Protecting the Trees
Aug 03,2006 00:00 by Richard Burton, Publisher

The melodic chirping of our feathered friends has been silenced by the roaring buzz of area chainsaws. Thankfully, City Councilor John Hummel has proposed that a tree ordinance be placed on the city books. A municipal tree ordinance is long overdue in Bend. Developers and homeowners alike have had too much leeway in hacking away our most treasured trees. With no regulations currently in place, it’s time for The Bend City Council to take clear and precise steps toward protecting our cherished landscape.

 
 
Perhaps a drive down OB Riley Road will encourage council members to propose even stricter ordinances, casting off the loopholes that have allowed developers and residents to crank up chainsaws on a whim. A staff has been ordered to create a tree preservation ordinance that would require a resident or landowner to pay for a permit only when cutting down five or more trees over 10 inches in diameter.  If passed, this would be the first restriction of its kind placed on homeowners.

Longtime Bend residents concerned about additional restrictions placed on them need only to look outside. Our landscape has changed considerably over the past few years. Wide-open clearings where forests once flourished are becoming far too common.

Bend residents who truly appreciate our environment may wonder why five trees are the minimum. The loss of one tree is a loss to our entire community. To require Bend residents to pay for a permit to cut down a single tree is worth the trouble and money if it prevents unnecessary chopping without concern for the overall landscape.

Though The Bend City Council has decided to incorporate a municipal tree ordinance, there is some dissension within the council about which trees to protect.  Our treasured juniper trees are in more danger then ever, labeled by some council members as “invasive trees that suck up a lot of water”.  To leave the junipers off of the list of protected trees would pose a huge threat to the beauty of Bend. There are entire groves of junipers growing within the area. To exclude junipers from the tree preservation ordinance would dramatically change Bend’s roadsides, parks, landscape and overall environment, practically handing the executioner his rights to cut down these grand beauties.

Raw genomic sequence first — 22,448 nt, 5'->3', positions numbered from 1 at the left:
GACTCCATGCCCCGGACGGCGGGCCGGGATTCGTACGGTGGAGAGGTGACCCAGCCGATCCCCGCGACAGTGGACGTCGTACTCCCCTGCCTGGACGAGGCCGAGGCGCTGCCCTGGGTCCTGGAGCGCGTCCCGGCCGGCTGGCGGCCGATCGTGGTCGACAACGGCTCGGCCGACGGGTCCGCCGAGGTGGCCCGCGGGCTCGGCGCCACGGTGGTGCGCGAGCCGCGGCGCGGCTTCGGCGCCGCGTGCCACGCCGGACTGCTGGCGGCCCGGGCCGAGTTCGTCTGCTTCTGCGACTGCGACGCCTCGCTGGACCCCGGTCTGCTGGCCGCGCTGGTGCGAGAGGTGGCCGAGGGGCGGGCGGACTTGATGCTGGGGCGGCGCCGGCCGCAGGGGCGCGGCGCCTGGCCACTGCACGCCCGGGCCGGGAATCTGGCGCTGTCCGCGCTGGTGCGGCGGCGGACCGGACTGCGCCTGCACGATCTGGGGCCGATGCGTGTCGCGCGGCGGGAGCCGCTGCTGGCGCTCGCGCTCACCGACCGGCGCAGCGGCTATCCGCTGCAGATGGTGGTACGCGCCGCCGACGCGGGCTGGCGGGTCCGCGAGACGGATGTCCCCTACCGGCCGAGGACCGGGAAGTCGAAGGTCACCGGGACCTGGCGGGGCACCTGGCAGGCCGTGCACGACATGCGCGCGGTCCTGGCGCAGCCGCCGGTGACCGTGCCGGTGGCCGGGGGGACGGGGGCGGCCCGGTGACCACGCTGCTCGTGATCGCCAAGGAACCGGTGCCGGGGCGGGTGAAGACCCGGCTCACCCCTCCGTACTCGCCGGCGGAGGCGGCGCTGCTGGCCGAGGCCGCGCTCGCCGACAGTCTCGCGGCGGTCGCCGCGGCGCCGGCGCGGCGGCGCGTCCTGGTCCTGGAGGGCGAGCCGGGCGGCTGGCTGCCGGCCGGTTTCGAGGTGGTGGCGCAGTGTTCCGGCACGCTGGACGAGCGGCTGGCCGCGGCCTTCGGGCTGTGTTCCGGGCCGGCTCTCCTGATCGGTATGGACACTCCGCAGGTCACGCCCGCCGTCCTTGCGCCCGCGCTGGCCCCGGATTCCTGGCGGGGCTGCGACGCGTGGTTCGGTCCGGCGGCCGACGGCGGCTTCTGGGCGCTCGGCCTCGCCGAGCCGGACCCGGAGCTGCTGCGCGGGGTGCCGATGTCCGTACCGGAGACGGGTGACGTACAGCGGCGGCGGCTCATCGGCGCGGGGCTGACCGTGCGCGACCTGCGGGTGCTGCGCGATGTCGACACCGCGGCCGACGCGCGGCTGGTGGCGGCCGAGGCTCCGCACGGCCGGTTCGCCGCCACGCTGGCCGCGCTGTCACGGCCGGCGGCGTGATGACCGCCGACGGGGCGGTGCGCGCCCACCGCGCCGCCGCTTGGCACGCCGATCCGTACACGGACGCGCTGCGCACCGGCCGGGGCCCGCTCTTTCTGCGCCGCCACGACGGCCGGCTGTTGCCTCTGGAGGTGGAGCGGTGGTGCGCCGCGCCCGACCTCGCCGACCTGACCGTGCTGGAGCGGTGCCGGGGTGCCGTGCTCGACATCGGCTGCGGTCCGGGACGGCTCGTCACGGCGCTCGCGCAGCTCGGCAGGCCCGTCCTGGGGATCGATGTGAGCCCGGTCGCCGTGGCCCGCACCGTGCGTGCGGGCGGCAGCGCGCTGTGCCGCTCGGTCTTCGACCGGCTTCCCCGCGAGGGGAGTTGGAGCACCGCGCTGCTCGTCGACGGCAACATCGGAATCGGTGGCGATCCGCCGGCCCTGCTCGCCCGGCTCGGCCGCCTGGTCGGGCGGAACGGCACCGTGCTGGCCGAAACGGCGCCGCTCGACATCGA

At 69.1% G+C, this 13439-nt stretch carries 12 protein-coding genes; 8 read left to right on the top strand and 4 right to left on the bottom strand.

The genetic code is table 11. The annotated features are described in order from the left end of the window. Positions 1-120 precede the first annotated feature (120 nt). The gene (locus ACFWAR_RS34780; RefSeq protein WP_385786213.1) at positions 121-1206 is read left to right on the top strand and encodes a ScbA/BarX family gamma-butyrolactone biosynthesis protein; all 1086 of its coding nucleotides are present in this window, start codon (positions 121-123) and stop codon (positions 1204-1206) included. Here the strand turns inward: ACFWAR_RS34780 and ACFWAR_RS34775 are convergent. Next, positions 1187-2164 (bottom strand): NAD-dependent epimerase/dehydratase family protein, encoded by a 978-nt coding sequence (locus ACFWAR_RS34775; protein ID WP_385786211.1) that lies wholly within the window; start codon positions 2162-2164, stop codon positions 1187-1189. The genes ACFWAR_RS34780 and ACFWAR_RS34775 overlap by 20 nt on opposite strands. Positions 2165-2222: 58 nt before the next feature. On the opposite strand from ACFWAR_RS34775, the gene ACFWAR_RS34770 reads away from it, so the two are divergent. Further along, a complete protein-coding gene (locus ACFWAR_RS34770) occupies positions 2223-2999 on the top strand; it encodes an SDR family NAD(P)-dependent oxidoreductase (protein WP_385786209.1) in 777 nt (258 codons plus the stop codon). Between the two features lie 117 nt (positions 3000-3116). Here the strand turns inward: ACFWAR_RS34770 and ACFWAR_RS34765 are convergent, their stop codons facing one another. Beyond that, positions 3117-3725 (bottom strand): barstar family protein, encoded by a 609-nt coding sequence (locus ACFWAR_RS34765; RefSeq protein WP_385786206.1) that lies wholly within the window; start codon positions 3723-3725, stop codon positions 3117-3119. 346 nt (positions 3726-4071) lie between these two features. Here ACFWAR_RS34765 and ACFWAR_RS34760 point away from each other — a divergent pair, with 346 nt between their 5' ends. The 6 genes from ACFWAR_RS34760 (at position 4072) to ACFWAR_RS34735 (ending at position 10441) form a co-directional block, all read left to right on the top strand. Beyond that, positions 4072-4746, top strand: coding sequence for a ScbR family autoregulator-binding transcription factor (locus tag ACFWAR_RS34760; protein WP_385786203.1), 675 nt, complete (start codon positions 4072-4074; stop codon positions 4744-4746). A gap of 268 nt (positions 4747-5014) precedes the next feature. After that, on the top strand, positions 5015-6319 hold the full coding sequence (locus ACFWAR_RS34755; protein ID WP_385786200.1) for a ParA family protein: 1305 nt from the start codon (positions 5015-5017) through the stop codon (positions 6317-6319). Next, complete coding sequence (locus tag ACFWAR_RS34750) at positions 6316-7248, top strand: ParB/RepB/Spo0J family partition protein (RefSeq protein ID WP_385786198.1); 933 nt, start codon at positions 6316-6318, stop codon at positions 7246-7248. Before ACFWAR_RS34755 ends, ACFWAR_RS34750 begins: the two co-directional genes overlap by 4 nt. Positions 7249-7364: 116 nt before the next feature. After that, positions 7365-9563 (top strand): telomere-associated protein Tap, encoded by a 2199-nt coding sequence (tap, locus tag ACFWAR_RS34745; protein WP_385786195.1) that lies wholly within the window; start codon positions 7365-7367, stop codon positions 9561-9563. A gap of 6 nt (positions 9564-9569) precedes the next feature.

The aged ponderosa pines have been guaranteed protection by the council, though other trees are not so lucky. Some council members have suggested protecting all native trees, but according to City Planner and certified arborist, Wendy Robinson, the native list of trees is very short. Species such as weeping willows and walnut trees would be excluded. Though many of our most beloved trees are not native to Bend, they were brought here by the early pioneers, becoming indigenous, thriving in this climate. A municipal tree ordinance that includes indigenous trees as well as native trees is necessary to protect all species surrounding Bend.

A proactive approach is needed to protect our lush landscape. With over 62% of Oregon cities enacting preservation ordinances, Bend need not lag behind. According to the United States Department of Agriculture Forest Service, for every $1 cities invest in managing their trees, $2.70 is returned in the form of community benefits.

The Bend City Council should take appropriate measures now, working closely with the Oregon Department of Forestry (ODF) Urban and Community Forestry Assistance Program. It is imperative that we make good use of this department’s valuable assistance as new developments continue to pop up overnight. Protective ordinances are needed right away in order to preserve Bend’s overall pride, image and beauty.  The future of Bend’s cherished trees cannot be ignored. Protecting the grand ponderosa pine as well as the hearty juniper will only enhance community appeal to new residents and businesses, providing shade and beauty for generations to come.